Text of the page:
• Drop a message on a SNS Topic
  • The SNS Topic ( trigger ) will have two lambda functions attached to it that will
    • Upsert the same keys in the dynamodb with the number 10
    • Log a message to CloudWatchLogs
Visualization of Different Microservices comprising the Slack Based Word counter
Visualization of the Microservices

 

Example code for AWS Advent near-code-free PubSub. Technologies used:

  • Slack ( outgoing webhooks )
  • API Gateway
  • IAM
  • SNS
  • Lambda
  • DynamoDB

Pub/Sub is teh.best.evar* ( *for some values of best )

I came into the world of computing by way of The Operations Path. The Publish-Subscribe Pattern has always been near and dear to my ❤️.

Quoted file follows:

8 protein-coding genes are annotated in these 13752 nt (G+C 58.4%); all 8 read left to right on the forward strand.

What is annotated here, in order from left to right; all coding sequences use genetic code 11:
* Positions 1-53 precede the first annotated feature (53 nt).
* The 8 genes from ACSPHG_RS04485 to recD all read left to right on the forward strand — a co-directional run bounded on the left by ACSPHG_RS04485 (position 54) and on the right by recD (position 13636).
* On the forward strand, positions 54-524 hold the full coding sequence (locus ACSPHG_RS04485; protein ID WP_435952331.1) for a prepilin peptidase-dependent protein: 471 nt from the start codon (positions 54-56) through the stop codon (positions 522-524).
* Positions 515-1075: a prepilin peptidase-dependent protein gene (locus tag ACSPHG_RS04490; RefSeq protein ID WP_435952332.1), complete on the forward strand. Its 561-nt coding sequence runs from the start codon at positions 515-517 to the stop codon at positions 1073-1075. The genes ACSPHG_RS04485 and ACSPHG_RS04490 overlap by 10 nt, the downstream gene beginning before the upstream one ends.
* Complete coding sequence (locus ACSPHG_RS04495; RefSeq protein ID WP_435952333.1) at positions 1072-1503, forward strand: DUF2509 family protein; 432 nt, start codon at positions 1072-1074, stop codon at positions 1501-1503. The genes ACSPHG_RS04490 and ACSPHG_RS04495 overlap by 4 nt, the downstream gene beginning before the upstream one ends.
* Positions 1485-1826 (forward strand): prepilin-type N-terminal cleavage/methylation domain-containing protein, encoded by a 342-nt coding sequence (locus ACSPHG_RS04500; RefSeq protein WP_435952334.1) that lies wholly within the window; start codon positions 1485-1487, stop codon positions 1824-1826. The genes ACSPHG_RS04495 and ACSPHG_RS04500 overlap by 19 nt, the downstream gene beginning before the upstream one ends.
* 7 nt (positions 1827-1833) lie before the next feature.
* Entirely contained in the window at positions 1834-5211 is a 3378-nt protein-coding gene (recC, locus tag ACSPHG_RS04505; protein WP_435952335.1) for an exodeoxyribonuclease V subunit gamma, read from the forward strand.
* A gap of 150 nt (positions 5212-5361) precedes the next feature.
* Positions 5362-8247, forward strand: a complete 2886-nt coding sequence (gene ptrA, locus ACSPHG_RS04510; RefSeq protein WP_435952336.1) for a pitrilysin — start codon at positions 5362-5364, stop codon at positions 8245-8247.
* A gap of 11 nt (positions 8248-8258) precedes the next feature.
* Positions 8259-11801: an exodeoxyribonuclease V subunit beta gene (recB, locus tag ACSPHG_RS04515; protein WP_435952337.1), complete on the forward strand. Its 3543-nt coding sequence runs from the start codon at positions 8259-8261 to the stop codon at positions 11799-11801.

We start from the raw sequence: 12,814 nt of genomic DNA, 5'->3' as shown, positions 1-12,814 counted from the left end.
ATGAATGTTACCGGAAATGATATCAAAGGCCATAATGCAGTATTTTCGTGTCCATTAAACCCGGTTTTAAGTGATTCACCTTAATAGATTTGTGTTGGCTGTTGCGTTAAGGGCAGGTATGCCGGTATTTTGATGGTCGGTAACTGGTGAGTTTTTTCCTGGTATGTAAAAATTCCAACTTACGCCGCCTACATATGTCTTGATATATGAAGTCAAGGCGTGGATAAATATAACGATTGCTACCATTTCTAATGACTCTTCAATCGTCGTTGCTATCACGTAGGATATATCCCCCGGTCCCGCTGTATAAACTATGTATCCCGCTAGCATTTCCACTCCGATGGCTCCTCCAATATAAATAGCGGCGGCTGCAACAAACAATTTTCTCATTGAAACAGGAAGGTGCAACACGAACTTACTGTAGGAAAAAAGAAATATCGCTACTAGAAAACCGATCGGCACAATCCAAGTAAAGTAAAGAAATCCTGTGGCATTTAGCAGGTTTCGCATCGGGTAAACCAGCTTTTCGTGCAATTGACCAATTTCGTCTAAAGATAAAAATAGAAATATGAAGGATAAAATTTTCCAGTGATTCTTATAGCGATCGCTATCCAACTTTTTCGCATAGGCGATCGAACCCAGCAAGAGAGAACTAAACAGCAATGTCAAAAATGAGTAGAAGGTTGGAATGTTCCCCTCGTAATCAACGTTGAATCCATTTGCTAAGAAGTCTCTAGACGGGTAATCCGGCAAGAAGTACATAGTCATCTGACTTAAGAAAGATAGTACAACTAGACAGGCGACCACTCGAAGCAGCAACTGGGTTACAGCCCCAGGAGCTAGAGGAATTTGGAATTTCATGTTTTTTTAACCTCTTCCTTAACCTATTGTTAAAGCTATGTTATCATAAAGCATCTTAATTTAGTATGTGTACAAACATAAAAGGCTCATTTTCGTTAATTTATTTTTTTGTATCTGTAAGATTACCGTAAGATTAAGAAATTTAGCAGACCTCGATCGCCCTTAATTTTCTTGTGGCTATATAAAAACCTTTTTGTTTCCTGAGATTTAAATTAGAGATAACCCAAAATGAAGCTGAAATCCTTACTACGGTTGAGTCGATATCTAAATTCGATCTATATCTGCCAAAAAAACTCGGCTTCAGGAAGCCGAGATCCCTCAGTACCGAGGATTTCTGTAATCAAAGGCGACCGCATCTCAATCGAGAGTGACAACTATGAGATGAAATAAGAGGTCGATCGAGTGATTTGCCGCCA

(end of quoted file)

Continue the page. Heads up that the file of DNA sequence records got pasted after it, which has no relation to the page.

There are a few things about PubSub that I really appreciate as an “infrastructure person”.

  1. Scalability. In terms of the transport layer ( usually a message bus of some kind ), the ability to scale is separate from the publishers and the consumers. In this wonderful thing which is AWS, we as infrastructure admins can get out of this aspect of the business of running PubSub entirely.
  2. Loose Coupling. In the happy path, publishers don’t know anything about what subscribers are doing with the messages they publish. There’s admittedly a little hand-waving here, and folks new to PubSub ( and sometimes those that are experienced ) get rude surprises as messages mutate over time.